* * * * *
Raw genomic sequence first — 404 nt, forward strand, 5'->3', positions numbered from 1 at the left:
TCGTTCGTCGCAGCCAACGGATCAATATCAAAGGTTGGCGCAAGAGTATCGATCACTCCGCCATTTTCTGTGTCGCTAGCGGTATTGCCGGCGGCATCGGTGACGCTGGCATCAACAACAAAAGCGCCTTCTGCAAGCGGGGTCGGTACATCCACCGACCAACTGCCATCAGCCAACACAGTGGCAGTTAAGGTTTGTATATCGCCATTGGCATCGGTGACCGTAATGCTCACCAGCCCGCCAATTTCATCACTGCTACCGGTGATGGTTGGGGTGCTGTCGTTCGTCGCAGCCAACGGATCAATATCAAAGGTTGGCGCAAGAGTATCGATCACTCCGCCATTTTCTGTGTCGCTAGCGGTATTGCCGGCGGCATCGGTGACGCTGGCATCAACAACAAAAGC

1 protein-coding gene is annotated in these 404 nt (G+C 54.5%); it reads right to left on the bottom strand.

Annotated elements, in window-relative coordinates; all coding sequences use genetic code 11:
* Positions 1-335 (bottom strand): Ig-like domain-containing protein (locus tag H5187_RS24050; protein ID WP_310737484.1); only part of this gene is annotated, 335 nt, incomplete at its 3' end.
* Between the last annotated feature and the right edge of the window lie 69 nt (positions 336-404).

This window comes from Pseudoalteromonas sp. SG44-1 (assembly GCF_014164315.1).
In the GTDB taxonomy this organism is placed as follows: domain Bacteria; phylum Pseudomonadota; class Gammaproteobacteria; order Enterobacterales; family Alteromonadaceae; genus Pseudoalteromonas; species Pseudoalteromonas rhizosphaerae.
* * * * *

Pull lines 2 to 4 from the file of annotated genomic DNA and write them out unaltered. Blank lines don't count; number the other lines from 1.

TCGTTCGTCGCAGCCAACGGATCAATATCAAAGGTTGGCGCAAGAGTATCGATCACTCCGCCATTTTCTGTGTCGCTAGCGGTATTGCCGGCGGCATCGGTGACGCTGGCATCAACAACAAAAGCGCCTTCTGCAAGCGGGGTCGGTACATCCACCGACCAACTGCCATCAGCCAACACAGTGGCAGTTAAGGTTTGTATATCGCCATTGGCATCGGTGACCGTAATGCTCACCAGCCCGCCAATTTCATCACTGCTACCGGTGATGGTTGGGGTGCTGTCGTTCGTCGCAGCCAACGGATCAATATCAAAGGTTGGCGCAAGAGTATCGATCACTCCGCCATTTTCTGTGTCGCTAGCGGTATTGCCGGCGGCATCGGTGACGCTGGCATCAACAACAAAAGC

1 protein-coding gene is annotated in these 404 nt (G+C 54.5%); it reads right to left on the bottom strand.

Annotated elements, in window-relative coordinates; all coding sequences use genetic code 11: